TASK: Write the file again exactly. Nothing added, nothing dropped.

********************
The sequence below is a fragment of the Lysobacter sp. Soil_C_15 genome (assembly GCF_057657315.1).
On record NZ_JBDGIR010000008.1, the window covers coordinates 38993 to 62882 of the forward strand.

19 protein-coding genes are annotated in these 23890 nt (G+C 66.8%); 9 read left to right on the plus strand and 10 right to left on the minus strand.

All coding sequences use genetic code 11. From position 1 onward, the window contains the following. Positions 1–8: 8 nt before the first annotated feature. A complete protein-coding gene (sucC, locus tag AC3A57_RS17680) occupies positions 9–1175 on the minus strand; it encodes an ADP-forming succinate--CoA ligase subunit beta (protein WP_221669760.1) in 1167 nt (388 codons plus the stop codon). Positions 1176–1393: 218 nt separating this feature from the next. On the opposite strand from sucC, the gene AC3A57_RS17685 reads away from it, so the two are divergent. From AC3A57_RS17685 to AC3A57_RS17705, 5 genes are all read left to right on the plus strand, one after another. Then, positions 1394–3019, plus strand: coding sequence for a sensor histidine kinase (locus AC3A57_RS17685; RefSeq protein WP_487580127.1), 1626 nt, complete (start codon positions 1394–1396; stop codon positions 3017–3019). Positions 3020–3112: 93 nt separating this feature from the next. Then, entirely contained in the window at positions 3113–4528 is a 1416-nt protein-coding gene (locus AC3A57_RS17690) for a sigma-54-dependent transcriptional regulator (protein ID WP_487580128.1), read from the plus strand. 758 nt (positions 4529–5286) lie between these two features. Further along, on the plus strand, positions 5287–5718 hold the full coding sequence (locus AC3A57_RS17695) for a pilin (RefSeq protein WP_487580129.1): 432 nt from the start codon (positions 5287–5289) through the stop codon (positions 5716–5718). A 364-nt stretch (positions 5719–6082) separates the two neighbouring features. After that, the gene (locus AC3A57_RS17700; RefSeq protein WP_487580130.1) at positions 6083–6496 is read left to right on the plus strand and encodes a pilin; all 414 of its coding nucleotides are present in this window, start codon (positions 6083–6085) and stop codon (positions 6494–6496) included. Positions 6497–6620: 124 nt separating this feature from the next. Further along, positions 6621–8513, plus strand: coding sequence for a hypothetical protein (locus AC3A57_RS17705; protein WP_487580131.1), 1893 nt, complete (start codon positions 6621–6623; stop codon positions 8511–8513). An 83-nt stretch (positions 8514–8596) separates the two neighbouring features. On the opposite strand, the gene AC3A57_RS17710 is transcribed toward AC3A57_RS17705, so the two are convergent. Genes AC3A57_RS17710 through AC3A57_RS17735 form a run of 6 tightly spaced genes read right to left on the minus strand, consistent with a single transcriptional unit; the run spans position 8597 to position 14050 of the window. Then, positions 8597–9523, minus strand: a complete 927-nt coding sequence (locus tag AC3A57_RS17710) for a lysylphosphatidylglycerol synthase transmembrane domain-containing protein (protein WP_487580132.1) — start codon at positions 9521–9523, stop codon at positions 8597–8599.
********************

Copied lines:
The sequence below is a fragment of the Lysobacter sp. Soil_C_15 genome (assembly GCF_057657315.1).
On record NZ_JBDGIR010000008.1, the window covers coordinates 38993 to 62882 of the forward strand.

19 protein-coding genes are annotated in these 23890 nt (G+C 66.8%); 9 read left to right on the plus strand and 10 right to left on the minus strand.

All coding sequences use genetic code 11. From position 1 onward, the window contains the following. Positions 1–8: 8 nt before the first annotated feature. A complete protein-coding gene (sucC, locus tag AC3A57_RS17680) occupies positions 9–1175 on the minus strand; it encodes an ADP-forming succinate--CoA ligase subunit beta (protein WP_221669760.1) in 1167 nt (388 codons plus the stop codon). Positions 1176–1393: 218 nt separating this feature from the next. On the opposite strand from sucC, the gene AC3A57_RS17685 reads away from it, so the two are divergent. From AC3A57_RS17685 to AC3A57_RS17705, 5 genes are all read left to right on the plus strand, one after another. Then, positions 1394–3019, plus strand: coding sequence for a sensor histidine kinase (locus AC3A57_RS17685; RefSeq protein WP_487580127.1), 1626 nt, complete (start codon positions 1394–1396; stop codon positions 3017–3019). Positions 3020–3112: 93 nt separating this feature from the next. Then, entirely contained in the window at positions 3113–4528 is a 1416-nt protein-coding gene (locus AC3A57_RS17690) for a sigma-54-dependent transcriptional regulator (protein ID WP_487580128.1), read from the plus strand. 758 nt (positions 4529–5286) lie between these two features. Further along, on the plus strand, positions 5287–5718 hold the full coding sequence (locus AC3A57_RS17695) for a pilin (RefSeq protein WP_487580129.1): 432 nt from the start codon (positions 5287–5289) through the stop codon (positions 5716–5718). A 364-nt stretch (positions 5719–6082) separates the two neighbouring features. After that, the gene (locus AC3A57_RS17700; RefSeq protein WP_487580130.1) at positions 6083–6496 is read left to right on the plus strand and encodes a pilin; all 414 of its coding nucleotides are present in this window, start codon (positions 6083–6085) and stop codon (positions 6494–6496) included. Positions 6497–6620: 124 nt separating this feature from the next. Further along, positions 6621–8513, plus strand: coding sequence for a hypothetical protein (locus AC3A57_RS17705; protein WP_487580131.1), 1893 nt, complete (start codon positions 6621–6623; stop codon positions 8511–8513). An 83-nt stretch (positions 8514–8596) separates the two neighbouring features. On the opposite strand, the gene AC3A57_RS17710 is transcribed toward AC3A57_RS17705, so the two are convergent. Genes AC3A57_RS17710 through AC3A57_RS17735 form a run of 6 tightly spaced genes read right to left on the minus strand, consistent with a single transcriptional unit; the run spans position 8597 to position 14050 of the window. Then, positions 8597–9523, minus strand: a complete 927-nt coding sequence (locus tag AC3A57_RS17710) for a lysylphosphatidylglycerol synthase transmembrane domain-containing protein (protein WP_487580132.1) — start codon at positions 9521–9523, stop codon at positions 8597–8599.